Kinsey [00:03:41] Yes, perfect. 


Rick [00:03:43] The original meaning of the word psychedelic was mind manifesting. So I've interpreted that to be very broad. So that it's about a whole range of the classic psychedelics that people know of, like LSD or psilocybin or mescaline or ayahuasca or ibogaine. But it also includes MDMA. It can include cannabis. It can include dreams. It can include hollow trumpets, [indistinct], any kind of breathwork approaches that brings things to the surface. So I have a very broad definition of the word psychedelic, but most people think about it as the classic ego-dissolving substances that have been used for thousands of years or have been more recently developed in the laboratory. 


Rick [00:04:26] And when we talk about what all the potential uses of it are, the range of them is pretty broad because again, what we're talking about is psychedelic assistance, psychotherapy. And so for anything that psychotherapy is for, the psychedelics can enhance that. So there's a range from depression to anxiety to social anxiety to obsessive compulsive disorder to addiction to PTSD—all just a wide, broad range. 


Rick [00:04:56] And what the psychedelics do is they make the therapy more effective by bringing things to the surface or by also reducing fear or by connecting people to spiritual feelings that are a source of strength. So, there's just an enormously wide range of uses and it shouldn't be that surprising to people because these drugs have been used for thousands of years for these kind of purposes. 


Kinsey [00:05:21] What exactly is the end goal for MAPS? Do you have one specific project in mind? If you could have one thing tomorrow? What would it be? 


Rick [00:05:29] Well, let me go back to why I started MAPS. So, the reason I started MAPS is out of a sense of terror and fear about humanity and about our individual psyches and the way that we're motivated by irrational factors a lot. And that as humans, we have been inordinately cruel to the environment, to animals, to people that are the, quote, the other. 


Rick [00:06:02] So the goal for MAPS, for me, for focusing on psychedelics and for starting MAPS, the end goal is to have what we call mass mental health, which would mean millions and billions of people having a spiritual experience where they understand that we're really all connected and that the differences are minor, you know, skin color or, you know, that we share so much genetic material with people that we might say are the other. Also the same as with some of the great apes where 98% of the DNA, same with them. 


Rick [00:06:39] So the end goal is beyond medicine. It's where we've gone beyond prohibition. And that there are opportunities for people to have psychedelic experiences, for personal growth, for rites of passage for at all different stages of the life span, where you don't necessarily have to go to religion, like for religious freedom to argue, or you don't have to necessarily go to medicine. At the same time, there would be a lot of religious use of this in different contexts or there'd be large amounts of medical use. But the end goal, and I'm glad you asked that question about what's the end goal, is to really ground the human species in a spiritual sense of that word. 


Rick [00:07:27] We're in it together. And this is what the astronauts have said when they look at the Earth from space. So lot cheaper to give somebody LSD than to shoot [laughs] them up in space.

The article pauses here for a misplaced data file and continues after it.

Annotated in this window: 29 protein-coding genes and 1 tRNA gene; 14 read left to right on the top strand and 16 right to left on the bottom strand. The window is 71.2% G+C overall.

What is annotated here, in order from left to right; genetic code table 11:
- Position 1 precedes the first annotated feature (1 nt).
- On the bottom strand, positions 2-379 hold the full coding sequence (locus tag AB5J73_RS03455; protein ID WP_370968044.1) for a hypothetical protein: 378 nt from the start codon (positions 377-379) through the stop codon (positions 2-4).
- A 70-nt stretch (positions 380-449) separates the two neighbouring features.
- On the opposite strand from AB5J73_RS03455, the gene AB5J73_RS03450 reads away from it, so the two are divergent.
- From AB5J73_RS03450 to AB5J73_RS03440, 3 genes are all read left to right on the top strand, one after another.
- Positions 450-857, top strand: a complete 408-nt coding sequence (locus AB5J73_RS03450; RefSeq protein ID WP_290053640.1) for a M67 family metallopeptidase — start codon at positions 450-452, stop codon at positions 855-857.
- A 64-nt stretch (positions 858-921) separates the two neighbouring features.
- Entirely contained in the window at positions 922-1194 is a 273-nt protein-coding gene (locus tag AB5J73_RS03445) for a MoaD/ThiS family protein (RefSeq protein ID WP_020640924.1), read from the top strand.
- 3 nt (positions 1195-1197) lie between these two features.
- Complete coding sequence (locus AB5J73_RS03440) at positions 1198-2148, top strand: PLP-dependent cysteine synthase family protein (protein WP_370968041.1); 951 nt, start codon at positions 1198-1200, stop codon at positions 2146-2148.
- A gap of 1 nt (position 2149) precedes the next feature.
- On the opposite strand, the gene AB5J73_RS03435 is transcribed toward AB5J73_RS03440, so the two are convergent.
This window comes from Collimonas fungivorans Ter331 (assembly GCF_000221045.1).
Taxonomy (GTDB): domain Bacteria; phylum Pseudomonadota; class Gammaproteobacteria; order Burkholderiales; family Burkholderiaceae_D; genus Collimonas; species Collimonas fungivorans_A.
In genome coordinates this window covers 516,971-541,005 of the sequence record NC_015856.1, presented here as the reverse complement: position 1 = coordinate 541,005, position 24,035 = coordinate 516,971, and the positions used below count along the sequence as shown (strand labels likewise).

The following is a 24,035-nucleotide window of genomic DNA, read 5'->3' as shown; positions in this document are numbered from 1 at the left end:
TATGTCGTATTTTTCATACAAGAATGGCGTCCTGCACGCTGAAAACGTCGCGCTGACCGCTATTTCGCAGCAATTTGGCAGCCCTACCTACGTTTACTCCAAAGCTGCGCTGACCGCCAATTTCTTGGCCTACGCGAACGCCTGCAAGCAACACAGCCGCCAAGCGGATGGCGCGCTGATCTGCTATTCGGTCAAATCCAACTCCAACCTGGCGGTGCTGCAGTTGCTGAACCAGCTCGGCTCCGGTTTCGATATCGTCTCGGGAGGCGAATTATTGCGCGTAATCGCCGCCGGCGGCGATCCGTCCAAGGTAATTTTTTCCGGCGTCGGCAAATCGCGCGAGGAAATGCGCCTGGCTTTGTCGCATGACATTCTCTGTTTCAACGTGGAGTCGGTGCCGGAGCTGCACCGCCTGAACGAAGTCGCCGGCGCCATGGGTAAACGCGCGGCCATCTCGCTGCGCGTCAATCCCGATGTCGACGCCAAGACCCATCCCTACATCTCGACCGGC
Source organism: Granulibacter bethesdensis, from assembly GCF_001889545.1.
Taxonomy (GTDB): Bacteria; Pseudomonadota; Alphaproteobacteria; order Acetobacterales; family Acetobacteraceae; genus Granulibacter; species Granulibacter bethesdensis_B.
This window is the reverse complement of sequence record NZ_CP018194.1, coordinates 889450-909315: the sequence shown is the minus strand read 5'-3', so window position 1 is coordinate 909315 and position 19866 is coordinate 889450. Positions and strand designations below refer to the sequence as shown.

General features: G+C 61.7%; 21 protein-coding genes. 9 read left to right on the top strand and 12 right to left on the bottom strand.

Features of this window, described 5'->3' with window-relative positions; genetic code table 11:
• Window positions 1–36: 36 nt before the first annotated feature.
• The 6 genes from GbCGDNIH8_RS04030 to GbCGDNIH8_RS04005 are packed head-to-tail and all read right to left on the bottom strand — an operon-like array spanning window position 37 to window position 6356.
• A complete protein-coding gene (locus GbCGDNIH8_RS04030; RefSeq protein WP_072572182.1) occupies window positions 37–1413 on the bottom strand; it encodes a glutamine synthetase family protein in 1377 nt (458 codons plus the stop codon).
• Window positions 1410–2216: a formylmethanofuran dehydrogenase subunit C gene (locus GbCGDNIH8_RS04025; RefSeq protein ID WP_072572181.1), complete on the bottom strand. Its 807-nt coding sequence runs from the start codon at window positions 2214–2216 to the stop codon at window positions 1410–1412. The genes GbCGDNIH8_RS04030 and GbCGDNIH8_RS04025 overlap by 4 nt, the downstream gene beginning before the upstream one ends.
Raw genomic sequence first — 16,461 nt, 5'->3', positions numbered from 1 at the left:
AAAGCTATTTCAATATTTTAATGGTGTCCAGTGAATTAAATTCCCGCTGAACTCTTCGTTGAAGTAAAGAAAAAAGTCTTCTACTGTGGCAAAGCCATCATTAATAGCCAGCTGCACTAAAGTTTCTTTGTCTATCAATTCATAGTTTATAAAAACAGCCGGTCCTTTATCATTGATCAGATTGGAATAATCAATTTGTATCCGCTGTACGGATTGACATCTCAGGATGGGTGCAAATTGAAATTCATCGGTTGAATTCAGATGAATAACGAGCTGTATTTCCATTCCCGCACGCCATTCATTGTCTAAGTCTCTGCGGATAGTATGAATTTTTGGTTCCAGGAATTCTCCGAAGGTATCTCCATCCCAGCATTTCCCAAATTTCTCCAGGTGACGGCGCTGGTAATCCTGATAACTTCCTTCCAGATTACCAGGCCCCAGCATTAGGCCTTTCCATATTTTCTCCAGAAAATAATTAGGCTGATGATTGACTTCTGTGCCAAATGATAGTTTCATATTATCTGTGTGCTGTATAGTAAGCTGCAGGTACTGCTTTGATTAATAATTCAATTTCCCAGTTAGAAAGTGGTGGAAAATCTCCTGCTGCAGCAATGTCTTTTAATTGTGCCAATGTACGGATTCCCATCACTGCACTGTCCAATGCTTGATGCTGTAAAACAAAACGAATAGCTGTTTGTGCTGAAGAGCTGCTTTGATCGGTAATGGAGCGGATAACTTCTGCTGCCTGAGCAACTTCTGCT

Kinsey [00:07:37] Ain't that the truth. 


Rick [00:07:38] And so the end goal for me is really looking at the fact that humanity is on a course towards destruction right now. I mean, we have enormous amounts of species going extinct. The environment is under stress. There's going to be, depending on who you listen to, hundreds of millions, if not more, climate refugees coming up. There are weapons of destruction are so great. So that really, I think, the end goal is to try to bring a bit more sanity and spirituality into the human species. 


Kinsey [00:08:17] Right. I just have to wonder, Rick, if it's possible that psychedelics can solve these problems, that you bring up a lot of big issues that are more than just taking a different substance. You know, social media, nuclear weapons, any number of things that are detracting from our mental health as a species right now. Do you really think it's realistic to say that if we have more access to these psychedelics, that we could achieve mass mental health? 


Rick [00:08:44] I do think that. Yeah. Well, I think personally, I'm a lot mentally healthier because of my psychedelic use than I would be otherwise. So, you know, a lot of times we extrapolate from our individual case to the larger case and often that sets us wrong. You could overgeneralize, but I think I want to raise one point again, whereas before I said it's psychedelic assistance, psychotherapy. It's not like we just have everybody take psychedelics and the world will be a better place. It's the right context and how they take it and what happens and what support they have. And then even more importantly, how do they integrate it into their daily life? 


Kinsey [00:09:25] OK. 


Rick [00:09:25] But I do believe that. And when I talk about psychedelics, I'm really talking about in this kind of mass mental health idea, a proxy for spiritual experience. So my hope is that having technologies to help people in support of context to have these kind of spiritual experiences, which oftentimes you have to work through a lot of psychodynamic problems, you have to work through trauma. You have to work through anxiety, depression to have these experiences. But it's possible to do sometimes within a six- to eight-hour experience. 


Kinsey [00:10:02] Yeah. And I think today we so easily fall into the trap of just pushing those things under the rug instead of actually working through them.